A VERY GRAND GUIGNOL CHRISTMAS Featuring The Laboratory of Hallucinations by André de Lorde and These Cornfields by Georges Courteline. “Due to violence, this show is inappropriate for children.” (Part of the Physical Theatre Arts Festival with comedy troupe Ten West; call for schedule.) ART/WORKS THEATRE, 6569 Santa Monica Blvd., Hlywd.; opens Sat., Nov. 24, 8:30 p.m.; perfs Fri.-Sat., 8:30 p.m.; thru Dec. 22 (added perf Nov. 25, 7 p.m.). (323) 960-4418 or www.grandguignolers.com.
WINTER WONDERETTES Sixties holiday party, written and directed by Roger Bean, choreography by Janet Miller, musical direction by Brian Baker. EL PORTAL THEATRE, 5269 Lankershim Blvd., N. Hlywd.; opens Sat., Nov. 24, 8 p.m.; perfs Wed.-Fri., 8 p.m.; Sat., 3 & 8 p.m.; Sun., 2 & 7 p.m.; thru Dec. 31. (818) 508-0281.
BETTY GARRETT, CLOSET SONGWRITER With a supporting ensemble, the 88-year-old Betty Garrett sings and dances through a musical revue. Garrett, who’s been writing songs her entire life, penned all of the lyrics. (The 28 very short songs are credited to numerous composers.) Many of her introductions from the sidelines make passing reference to key events in her life: childhood in the Depression, her husband Larry Parks’ persecution by HUAC during the Red Scare. While choreographer Devra Korwin has tailored the dance numbers to Garrett’s age, Garrett is still able to pull off a mean soft-shoe number. THEATRE WEST, 3333 Cahuenga Blvd. West, Hlywd.; Fri.-Sat., 8 p.m.; Sun., 2 p.m.; thru Dec. 2. (323) 851-7977. (Sandra Ross)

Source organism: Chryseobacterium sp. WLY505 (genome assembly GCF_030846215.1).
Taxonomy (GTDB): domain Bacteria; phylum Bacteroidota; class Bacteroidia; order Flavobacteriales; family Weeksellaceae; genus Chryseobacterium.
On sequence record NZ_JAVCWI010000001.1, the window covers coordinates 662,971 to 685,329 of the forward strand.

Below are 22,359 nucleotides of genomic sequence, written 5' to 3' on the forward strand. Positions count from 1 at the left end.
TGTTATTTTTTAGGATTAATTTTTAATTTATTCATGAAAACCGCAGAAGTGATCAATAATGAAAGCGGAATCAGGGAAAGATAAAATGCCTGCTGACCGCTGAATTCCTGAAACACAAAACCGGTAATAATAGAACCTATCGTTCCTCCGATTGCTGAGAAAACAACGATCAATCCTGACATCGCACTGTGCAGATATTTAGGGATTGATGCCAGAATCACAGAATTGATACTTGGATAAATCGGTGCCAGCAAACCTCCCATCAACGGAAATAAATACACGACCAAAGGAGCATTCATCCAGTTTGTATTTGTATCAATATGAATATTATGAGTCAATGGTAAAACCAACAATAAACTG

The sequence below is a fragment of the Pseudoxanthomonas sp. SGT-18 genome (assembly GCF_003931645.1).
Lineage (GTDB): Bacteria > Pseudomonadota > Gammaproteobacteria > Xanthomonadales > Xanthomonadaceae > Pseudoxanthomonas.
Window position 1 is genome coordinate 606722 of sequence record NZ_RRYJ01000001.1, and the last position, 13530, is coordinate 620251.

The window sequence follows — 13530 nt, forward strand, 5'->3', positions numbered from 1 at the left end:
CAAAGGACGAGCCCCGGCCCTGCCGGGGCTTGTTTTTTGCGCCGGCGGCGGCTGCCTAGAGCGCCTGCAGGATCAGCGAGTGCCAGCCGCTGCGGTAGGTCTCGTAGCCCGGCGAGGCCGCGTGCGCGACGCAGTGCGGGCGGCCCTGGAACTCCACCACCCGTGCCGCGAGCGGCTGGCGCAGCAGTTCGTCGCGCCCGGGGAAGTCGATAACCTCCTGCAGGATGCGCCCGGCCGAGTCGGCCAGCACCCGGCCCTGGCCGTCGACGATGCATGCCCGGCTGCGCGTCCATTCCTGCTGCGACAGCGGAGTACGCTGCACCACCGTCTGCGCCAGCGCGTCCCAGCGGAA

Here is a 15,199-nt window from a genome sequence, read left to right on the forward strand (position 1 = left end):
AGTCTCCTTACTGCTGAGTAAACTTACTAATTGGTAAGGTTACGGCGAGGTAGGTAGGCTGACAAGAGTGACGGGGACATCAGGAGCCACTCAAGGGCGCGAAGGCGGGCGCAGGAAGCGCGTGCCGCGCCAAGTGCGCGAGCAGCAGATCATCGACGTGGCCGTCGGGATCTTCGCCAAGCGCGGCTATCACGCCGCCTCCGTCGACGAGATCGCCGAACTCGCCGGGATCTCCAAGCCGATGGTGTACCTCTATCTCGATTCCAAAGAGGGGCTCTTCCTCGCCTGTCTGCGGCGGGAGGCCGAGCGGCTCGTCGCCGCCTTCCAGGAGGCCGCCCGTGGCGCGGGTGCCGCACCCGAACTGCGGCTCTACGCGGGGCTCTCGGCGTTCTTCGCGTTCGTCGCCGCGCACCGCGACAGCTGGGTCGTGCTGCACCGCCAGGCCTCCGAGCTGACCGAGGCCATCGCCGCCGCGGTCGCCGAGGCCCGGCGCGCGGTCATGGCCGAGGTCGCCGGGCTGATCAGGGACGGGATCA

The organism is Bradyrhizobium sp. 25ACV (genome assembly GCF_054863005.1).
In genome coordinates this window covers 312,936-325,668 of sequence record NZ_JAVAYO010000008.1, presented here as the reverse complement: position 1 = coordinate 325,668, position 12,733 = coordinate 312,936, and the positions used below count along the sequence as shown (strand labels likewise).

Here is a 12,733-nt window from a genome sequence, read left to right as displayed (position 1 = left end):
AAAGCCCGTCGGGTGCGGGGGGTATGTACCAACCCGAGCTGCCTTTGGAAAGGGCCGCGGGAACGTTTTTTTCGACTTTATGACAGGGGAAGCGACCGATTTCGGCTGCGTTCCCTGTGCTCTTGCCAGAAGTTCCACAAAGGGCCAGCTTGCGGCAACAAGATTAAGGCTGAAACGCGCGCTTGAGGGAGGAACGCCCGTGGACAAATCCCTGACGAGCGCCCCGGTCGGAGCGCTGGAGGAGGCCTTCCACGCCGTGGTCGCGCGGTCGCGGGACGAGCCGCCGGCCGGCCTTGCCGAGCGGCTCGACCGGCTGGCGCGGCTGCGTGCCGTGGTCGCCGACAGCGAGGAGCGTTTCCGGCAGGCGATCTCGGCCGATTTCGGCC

CRY-BABY Based on the movie by John Waters, book by Mark O’Donnell and Thomas Meehan, songs by David Javerbaum and Adam Schlesinger. LA JOLLA PLAYHOUSE, 2910 La Jolla Village Dr., La Jolla; Tues.-Wed., 7:30 p.m.; Thurs.-Fri., 8 p.m.; Sat., 2 & 8 p.m.; Sun., 2 & 7 p.m.; thru Dec. 16. (858) 550-1010.